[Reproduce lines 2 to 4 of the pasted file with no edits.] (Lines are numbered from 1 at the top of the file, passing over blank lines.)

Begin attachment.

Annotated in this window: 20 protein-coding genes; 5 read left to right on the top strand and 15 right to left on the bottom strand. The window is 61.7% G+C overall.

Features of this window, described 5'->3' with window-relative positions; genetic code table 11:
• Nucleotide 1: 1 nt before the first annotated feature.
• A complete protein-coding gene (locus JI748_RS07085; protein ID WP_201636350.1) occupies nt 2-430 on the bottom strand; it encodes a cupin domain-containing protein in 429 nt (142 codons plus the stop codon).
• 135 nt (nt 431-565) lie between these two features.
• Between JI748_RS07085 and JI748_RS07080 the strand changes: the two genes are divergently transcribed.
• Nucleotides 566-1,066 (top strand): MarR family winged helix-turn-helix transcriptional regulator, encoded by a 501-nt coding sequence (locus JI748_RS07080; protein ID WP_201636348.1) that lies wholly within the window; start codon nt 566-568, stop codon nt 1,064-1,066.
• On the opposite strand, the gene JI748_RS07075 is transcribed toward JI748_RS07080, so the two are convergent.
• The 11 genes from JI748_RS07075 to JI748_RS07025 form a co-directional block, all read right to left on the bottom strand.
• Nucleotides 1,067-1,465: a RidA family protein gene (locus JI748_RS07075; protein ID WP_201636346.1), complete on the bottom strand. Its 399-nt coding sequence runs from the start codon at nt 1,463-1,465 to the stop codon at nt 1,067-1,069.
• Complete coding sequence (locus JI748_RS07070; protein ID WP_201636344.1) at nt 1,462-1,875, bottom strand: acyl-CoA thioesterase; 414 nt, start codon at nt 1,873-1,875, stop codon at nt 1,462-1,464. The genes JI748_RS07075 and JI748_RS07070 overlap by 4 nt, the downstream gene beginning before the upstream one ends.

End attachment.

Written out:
Features of this window, described 5'->3' with window-relative positions; genetic code table 11:
• Nucleotide 1: 1 nt before the first annotated feature.
• A complete protein-coding gene (locus JI748_RS07085; protein ID WP_201636350.1) occupies nt 2-430 on the bottom strand; it encodes a cupin domain-containing protein in 429 nt (142 codons plus the stop codon).